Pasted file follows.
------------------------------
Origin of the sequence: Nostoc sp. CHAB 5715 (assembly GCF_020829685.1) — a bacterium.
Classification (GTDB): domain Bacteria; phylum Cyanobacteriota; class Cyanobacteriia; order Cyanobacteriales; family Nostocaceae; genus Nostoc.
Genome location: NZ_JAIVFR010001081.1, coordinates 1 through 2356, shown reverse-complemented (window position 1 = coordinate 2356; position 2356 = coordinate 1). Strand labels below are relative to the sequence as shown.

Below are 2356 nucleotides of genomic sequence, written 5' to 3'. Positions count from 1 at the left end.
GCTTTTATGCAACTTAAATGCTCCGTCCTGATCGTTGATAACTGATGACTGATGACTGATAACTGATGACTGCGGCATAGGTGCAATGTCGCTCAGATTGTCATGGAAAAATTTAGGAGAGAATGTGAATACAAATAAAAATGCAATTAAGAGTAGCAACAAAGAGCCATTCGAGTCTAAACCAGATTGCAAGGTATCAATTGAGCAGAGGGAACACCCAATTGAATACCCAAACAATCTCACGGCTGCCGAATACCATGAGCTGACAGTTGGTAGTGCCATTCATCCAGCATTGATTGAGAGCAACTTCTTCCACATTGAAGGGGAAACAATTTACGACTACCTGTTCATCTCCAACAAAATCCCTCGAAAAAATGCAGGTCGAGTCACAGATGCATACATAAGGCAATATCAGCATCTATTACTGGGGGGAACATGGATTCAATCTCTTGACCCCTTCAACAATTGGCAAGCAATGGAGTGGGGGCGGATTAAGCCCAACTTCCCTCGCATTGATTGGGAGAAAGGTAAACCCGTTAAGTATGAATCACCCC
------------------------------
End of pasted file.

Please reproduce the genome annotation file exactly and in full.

Origin of the sequence: Nostoc sp. CHAB 5715 (assembly GCF_020829685.1) — a bacterium.
Classification (GTDB): domain Bacteria; phylum Cyanobacteriota; class Cyanobacteriia; order Cyanobacteriales; family Nostocaceae; genus Nostoc.
Genome location: NZ_JAIVFR010001081.1, coordinates 1 through 2356, shown reverse-complemented (window position 1 = coordinate 2356; position 2356 = coordinate 1). Strand labels below are relative to the sequence as shown.

Below are 2356 nucleotides of genomic sequence, written 5' to 3'. Positions count from 1 at the left end.
GCTTTTATGCAACTTAAATGCTCCGTCCTGATCGTTGATAACTGATGACTGATGACTGATAACTGATGACTGCGGCATAGGTGCAATGTCGCTCAGATTGTCATGGAAAAATTTAGGAGAGAATGTGAATACAAATAAAAATGCAATTAAGAGTAGCAACAAAGAGCCATTCGAGTCTAAACCAGATTGCAAGGTATCAATTGAGCAGAGGGAACACCCAATTGAATACCCAAACAATCTCACGGCTGCCGAATACCATGAGCTGACAGTTGGTAGTGCCATTCATCCAGCATTGATTGAGAGCAACTTCTTCCACATTGAAGGGGAAACAATTTACGACTACCTGTTCATCTCCAACAAAATCCCTCGAAAAAATGCAGGTCGAGTCACAGATGCATACATAAGGCAATATCAGCATCTATTACTGGGGGGAACATGGATTCAATCTCTTGACCCCTTCAACAATTGGCAAGCAATGGAGTGGGGGCGGATTAAGCCCAACTTCCCTCGCATTGATTGGGAGAAAGGTAAACCCGTTAAGTATGAATCACCCC